Natural Regions, Northwest China
driest desert, tall mountains, Inner Mongolia Autonomous Region, northern edge, glaciers
Northwest China is geographically and historically closely related to Central Asia. It features tall mountains, glaciers, deserts, broad basins, and streams with no outlet to the sea. From east to west, Northwest China extends from the Inner Mongolian Grasslands to the country’s northwestern border. The region’s southern boundary is the northern edge of the Tibetan Plateau. Administratively, the region includes the vast majority of Xinjiang Uygur Autonomous Region, and small portions of Gansu Province and Inner Mongolia Autonomous Region.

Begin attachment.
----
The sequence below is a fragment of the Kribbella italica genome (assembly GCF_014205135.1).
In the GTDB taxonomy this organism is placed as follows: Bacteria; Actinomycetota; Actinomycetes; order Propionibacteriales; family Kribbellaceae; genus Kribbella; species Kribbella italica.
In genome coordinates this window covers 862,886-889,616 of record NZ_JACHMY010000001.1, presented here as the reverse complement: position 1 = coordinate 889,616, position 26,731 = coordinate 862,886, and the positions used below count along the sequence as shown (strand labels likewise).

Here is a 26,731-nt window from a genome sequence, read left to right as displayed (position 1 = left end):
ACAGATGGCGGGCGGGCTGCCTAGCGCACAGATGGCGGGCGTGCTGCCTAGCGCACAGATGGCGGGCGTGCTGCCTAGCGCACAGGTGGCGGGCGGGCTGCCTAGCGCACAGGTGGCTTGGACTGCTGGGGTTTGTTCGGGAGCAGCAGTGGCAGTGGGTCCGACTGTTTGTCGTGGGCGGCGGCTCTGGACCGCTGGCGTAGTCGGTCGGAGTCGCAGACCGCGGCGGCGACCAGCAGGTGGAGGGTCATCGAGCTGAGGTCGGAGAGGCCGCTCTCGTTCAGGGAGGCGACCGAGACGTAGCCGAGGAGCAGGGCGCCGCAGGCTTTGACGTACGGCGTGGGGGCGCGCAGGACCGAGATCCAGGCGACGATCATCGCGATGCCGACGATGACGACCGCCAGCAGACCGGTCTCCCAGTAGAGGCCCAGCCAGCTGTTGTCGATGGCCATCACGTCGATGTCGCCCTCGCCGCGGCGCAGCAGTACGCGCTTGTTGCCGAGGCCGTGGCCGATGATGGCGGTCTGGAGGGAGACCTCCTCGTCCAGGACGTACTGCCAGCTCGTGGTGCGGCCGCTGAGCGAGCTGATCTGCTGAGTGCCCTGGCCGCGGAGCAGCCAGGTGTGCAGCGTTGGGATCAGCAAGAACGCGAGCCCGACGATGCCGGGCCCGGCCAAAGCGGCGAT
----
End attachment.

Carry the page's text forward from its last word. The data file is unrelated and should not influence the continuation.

Northwest China includes the lofty Tian Shan mountains and three basins—the Junggar Pendi in the north, the Tarim Pendi in the south, and the smaller Turpan Pendi near the southeastern edge of the Tian Shan. Although the Junggar Pendi contains areas of sandy and stony desert, it is primarily a region of fertile steppe soils and supports irrigated agriculture. The Tarim Pendi contains the vast, sandy Takla Makan, the driest desert in Asia. Dune ridges in its interior rise to elevations of about 100 m (about 330 ft). The Turpan Pendi, the largest area in China with elevations below sea level, commands the southern entrance of a major pass through the Tian Shan.
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